Debate is in my blood, so let me be a contrarian for a moment, please.
1. It doesn't matter what you think about AI. This technology will be as ubiquitous as spellchecker within 5 years. We will learn to live with it regardless of our preferred Luddite leanings. (I have plenty of them; for instance, essentially no Facebook or other social media usage to speak of.)
2. AI will get better at writing. You can't stop that either. It may lack certain creative capabilities for a long time, maybe forever, but the quality of AI-supported writing will dramatically improve with time. Too much money and interest to slow that juggernaut.
3. Some readers may enjoy AI-based stories. So what. Reader tastes, like TV viewing tastes, like all forms of pastimes, aren't my or your concern. Yes, it would be nice to think that our job as writers is to elevate the quality of what is read by most readers, but that's simply not true.
4. Welcome to competition. As writers, we may now face competition from AI-supported stories that get better and better. Our job is to simply be better that them IF we want to continue getting exposure publicly through lit mags and publishers. (This is, of course, entirely optional.)
5. There's precedent in other fields, such as photography, for what to expect. For the past two decades, most photographers developed dual competencies--one, take great pictures with increasingly more sophisticated cameras; two, learn how to improve them through technologies such as Lightroom and Photoshop. For a handful of years, contests sometimes refused to accept digitally-enhanced photos; those days are long gone.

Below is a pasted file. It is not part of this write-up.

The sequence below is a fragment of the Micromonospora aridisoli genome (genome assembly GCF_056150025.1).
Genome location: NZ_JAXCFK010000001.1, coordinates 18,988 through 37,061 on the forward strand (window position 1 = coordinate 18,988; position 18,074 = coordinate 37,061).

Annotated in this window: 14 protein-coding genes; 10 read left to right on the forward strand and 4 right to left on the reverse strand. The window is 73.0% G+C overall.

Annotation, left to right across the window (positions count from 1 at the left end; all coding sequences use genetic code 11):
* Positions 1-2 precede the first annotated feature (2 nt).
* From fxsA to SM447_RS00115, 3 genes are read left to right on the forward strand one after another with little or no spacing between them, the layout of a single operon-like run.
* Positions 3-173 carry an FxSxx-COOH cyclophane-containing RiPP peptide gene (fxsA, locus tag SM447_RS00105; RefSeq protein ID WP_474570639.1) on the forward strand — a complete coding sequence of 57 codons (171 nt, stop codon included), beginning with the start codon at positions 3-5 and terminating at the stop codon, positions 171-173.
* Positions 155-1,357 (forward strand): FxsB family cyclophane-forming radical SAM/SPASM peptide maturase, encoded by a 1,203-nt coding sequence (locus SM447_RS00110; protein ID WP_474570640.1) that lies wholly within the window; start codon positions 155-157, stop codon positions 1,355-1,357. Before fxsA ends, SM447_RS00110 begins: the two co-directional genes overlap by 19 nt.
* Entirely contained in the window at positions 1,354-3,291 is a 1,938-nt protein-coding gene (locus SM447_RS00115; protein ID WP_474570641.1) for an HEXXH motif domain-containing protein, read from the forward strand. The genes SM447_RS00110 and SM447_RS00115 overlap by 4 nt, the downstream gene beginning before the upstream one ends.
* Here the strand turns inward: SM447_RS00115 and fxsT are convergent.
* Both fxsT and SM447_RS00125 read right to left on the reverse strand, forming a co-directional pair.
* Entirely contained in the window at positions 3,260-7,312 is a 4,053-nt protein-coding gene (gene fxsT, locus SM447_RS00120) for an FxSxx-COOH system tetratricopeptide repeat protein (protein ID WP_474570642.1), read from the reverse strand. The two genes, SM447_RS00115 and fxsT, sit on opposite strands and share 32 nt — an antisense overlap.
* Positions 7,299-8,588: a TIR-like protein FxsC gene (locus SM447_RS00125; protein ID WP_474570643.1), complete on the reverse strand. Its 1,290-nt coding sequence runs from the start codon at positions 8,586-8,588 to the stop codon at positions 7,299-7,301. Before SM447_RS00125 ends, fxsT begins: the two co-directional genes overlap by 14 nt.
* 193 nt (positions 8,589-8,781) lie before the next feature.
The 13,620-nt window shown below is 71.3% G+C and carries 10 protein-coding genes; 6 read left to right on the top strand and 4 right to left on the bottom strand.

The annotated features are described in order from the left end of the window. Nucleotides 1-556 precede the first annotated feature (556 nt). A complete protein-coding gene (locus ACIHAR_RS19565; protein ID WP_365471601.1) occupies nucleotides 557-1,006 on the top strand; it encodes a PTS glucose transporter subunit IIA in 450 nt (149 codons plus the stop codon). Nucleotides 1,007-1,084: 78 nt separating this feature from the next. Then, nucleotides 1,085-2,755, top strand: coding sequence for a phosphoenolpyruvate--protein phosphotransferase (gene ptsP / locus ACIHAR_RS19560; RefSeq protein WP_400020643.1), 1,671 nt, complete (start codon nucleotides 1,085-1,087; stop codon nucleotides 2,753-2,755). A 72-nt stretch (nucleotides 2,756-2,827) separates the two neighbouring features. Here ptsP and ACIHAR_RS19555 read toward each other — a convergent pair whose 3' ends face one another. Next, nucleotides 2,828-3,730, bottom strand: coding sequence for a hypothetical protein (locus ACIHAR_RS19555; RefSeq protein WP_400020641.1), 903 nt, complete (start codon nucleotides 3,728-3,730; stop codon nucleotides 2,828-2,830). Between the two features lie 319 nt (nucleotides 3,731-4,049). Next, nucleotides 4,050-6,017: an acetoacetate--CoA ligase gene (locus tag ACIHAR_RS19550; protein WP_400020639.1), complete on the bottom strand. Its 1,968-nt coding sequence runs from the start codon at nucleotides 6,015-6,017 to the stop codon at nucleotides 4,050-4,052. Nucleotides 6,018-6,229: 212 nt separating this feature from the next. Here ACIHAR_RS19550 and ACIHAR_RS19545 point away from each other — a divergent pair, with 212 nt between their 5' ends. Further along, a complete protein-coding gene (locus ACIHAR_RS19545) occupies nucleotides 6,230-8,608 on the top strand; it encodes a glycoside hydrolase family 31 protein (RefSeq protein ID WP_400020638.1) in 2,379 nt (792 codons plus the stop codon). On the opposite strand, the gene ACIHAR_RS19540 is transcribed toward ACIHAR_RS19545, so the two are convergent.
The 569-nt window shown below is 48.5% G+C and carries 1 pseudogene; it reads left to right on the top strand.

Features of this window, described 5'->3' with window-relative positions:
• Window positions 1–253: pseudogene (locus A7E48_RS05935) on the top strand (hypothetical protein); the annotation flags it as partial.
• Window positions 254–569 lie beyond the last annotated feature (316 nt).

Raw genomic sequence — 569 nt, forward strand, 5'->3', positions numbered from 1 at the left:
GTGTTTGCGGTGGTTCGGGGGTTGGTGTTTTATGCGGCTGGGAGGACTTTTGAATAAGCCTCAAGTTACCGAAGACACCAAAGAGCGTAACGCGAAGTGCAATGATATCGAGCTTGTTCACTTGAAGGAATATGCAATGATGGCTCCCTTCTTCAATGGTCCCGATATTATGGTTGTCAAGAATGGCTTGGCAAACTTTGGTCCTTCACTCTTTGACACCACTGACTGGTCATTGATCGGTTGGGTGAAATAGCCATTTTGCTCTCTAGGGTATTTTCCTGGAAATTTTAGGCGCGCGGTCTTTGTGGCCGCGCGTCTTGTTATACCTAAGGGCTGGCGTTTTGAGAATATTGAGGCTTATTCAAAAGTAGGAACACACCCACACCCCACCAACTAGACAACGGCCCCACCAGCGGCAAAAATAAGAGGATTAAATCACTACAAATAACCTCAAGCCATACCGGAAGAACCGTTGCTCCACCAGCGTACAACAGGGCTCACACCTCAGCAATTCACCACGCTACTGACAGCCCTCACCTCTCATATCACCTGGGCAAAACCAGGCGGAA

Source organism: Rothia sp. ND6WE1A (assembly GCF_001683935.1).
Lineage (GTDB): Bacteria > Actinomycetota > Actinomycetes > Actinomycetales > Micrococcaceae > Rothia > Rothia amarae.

6. Write the way you want, publish the way you want. No one is going to force any of us to use AI, but doing so will not be some cardinal sin of writing any more than using Grammarly or spellchecker, etc. Similarly, thanks to technology, you have vastly more choices for how and where you publish or seek publication. You can create your own Substack or Medium account or submit to a horde of lit mags, most of which would not exist had not technology made them affordable.
7. Welcome to the writer's brave new world.
ONE WAY TO COMBAT THESE ROBOTS MIGHT BE TO HAVE MORE FLESH AND BLOOD P IUBLIC READINGS WITH NOMINAL ADMISSION COSTS T ATTENDEES SLIDING SCALE. THISISSOMETHING WE CAN CONTROLWITH PREREADING SUBMISSIONS. HAVE THE READINGS,F OR EXAMPLE, AT LOCAL HIGH SCHOOL, COMMUNITY COLLEGE AUDITORIUM AND REGULAR 4 YEAR COLLEGE AUDITORIUMS. WRITERS READ CHAPTERS FROM OUR FICTION BOOKS OR SECTIONS OF POETRY BOOKS.
THIS IS THE TIME TO GET MORE IMAGINATIVE AND FOR WRITERS TO FIND UNTAPPED AUDIENCES.
TO ALL SCHOOLS RE "DIVERSITY AND SOCIAL JUSTICE CONSULTANTS". IN THE 20 YEARS I TAUGHT AT NORTHAMPTON HIGH HSCHOOL, WE HAD A PLETHORA OF PROFESSIONAL DEVELOPMENT DAYS WITH "CONSULTANTS". THEY WERE PAID HUNDREDS OF DOLLARS A DAY FOR PUTTING ON VARIOUS VAPID DOG AND PONY SHOWS THAT WERE USELESS. I CANT REMEMBER A SINGLE WORKSHOP WHERE AN ACTUAL SHORT SSTORY OR POEM WAS READ EXCEPT MAYBE ONE OR TWO TIMES, IN TWENTY YEARS. IT WAS GLARINGLY APPARENT TO ME THAT MOST OF THESE CONSULTANT WERE NOT SERIOUS SCHOLARS OR AFFECIONADOS OF BIOPEC LITERATURE,ART, MUSIC ORFILM. IN ONE WORKSHOOP I ASALKED THEM ABOUT USING IN CLASS, WIT ACCCOMPANYING LITERATURE THE FOLLOWING SOCIAL JUSTICE FILMS WITH ANTIRACIST,ANTISEXIST, PROLABOR , ANTIWAR THEMES: CHARLIECHAPLINS IMMORTAL MODERN TIMES, "I AM AFUGITIVE FROM A CHAIN GANG", "MARKEDWOMAN", "THE GREAT DEBATORS",""STAND AND DELIVER" "JOHNNY GOT HIS GUN","SERGEANT YORK",, "NOTHING BUT A MAN",, DO THE RIGHT THING CHAN IS MISSING. MATEWAM. AND A HOST OFOTHERS. ALSO THERE SOME AMAZING FILMS ABOUT WWII SUCH AS OPEN CITY, PAISAN, THE POLISH WORLD CLASS FILMMAKER ANDREIE WADJA' TRILOGY: A GENERATION,KANAL,A,,NDASHES AND DIAMONDS, ALAIN RESNAI'S "NIGHT AND FOG", "BALLAD OF A SOLDIER" THE CRANES ARE FLYING" KUROSAWA'S BRILLIANT EARLY FILM "NO REGRETS FOR OUR YOUTH", ETTORE SCORZA'S " WE ALL LOVED EACH OTHER SO MUCH", VITTORIO DE SICA'S GENERAL DE ROVERE AND THE BCYCLE THIEF" THE AMERCAN GEM WTH JESSICA LANGAND MAXVON SNYDOW "THE MUSIC BOX", The elegiac "Judgement at Nurenburg", the searing